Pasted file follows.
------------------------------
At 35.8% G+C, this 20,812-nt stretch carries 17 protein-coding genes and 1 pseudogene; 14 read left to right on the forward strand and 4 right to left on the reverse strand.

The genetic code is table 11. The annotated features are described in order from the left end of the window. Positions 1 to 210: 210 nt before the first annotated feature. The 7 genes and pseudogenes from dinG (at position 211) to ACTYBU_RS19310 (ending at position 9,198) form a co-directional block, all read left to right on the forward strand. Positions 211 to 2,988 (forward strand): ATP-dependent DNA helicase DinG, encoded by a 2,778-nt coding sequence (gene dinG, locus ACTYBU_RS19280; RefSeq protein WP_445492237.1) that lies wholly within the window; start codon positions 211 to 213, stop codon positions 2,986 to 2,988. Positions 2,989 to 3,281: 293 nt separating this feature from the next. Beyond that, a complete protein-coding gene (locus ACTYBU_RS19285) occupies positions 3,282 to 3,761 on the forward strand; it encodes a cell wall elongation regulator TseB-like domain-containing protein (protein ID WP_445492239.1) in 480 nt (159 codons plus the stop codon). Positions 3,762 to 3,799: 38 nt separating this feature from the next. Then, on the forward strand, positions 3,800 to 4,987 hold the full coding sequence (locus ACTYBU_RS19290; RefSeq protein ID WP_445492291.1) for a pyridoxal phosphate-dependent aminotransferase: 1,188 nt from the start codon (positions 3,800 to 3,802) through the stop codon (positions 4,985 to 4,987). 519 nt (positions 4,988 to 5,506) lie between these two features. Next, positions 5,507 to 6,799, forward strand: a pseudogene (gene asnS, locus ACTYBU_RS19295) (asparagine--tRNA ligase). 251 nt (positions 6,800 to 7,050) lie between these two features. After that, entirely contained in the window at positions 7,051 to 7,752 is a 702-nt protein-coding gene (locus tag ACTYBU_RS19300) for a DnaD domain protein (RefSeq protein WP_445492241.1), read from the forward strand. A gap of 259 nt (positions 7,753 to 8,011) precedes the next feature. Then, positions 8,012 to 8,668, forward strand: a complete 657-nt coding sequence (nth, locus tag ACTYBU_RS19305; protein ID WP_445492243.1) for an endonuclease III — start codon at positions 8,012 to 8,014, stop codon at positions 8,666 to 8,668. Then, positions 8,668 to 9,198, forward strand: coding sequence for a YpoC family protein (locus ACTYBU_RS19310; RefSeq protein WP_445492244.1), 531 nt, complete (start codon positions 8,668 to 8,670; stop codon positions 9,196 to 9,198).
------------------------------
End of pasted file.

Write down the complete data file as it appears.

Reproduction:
At 35.8% G+C, this 20,812-nt stretch carries 17 protein-coding genes and 1 pseudogene; 14 read left to right on the forward strand and 4 right to left on the reverse strand.

The genetic code is table 11. The annotated features are described in order from the left end of the window. Positions 1 to 210: 210 nt before the first annotated feature. The 7 genes and pseudogenes from dinG (at position 211) to ACTYBU_RS19310 (ending at position 9,198) form a co-directional block, all read left to right on the forward strand. Positions 211 to 2,988 (forward strand): ATP-dependent DNA helicase DinG, encoded by a 2,778-nt coding sequence (gene dinG, locus ACTYBU_RS19280; RefSeq protein WP_445492237.1) that lies wholly within the window; start codon positions 211 to 213, stop codon positions 2,986 to 2,988. Positions 2,989 to 3,281: 293 nt separating this feature from the next. Beyond that, a complete protein-coding gene (locus ACTYBU_RS19285) occupies positions 3,282 to 3,761 on the forward strand; it encodes a cell wall elongation regulator TseB-like domain-containing protein (protein ID WP_445492239.1) in 480 nt (159 codons plus the stop codon). Positions 3,762 to 3,799: 38 nt separating this feature from the next. Then, on the forward strand, positions 3,800 to 4,987 hold the full coding sequence (locus ACTYBU_RS19290; RefSeq protein ID WP_445492291.1) for a pyridoxal phosphate-dependent aminotransferase: 1,188 nt from the start codon (positions 3,800 to 3,802) through the stop codon (positions 4,985 to 4,987). 519 nt (positions 4,988 to 5,506) lie between these two features. Next, positions 5,507 to 6,799, forward strand: a pseudogene (gene asnS, locus ACTYBU_RS19295) (asparagine--tRNA ligase). 251 nt (positions 6,800 to 7,050) lie between these two features. After that, entirely contained in the window at positions 7,051 to 7,752 is a 702-nt protein-coding gene (locus tag ACTYBU_RS19300) for a DnaD domain protein (RefSeq protein WP_445492241.1), read from the forward strand. A gap of 259 nt (positions 7,753 to 8,011) precedes the next feature. Then, positions 8,012 to 8,668, forward strand: a complete 657-nt coding sequence (nth, locus tag ACTYBU_RS19305; protein ID WP_445492243.1) for an endonuclease III — start codon at positions 8,012 to 8,014, stop codon at positions 8,666 to 8,668. Then, positions 8,668 to 9,198, forward strand: coding sequence for a YpoC family protein (locus ACTYBU_RS19310; RefSeq protein WP_445492244.1), 531 nt, complete (start codon positions 8,668 to 8,670; stop codon positions 9,196 to 9,198).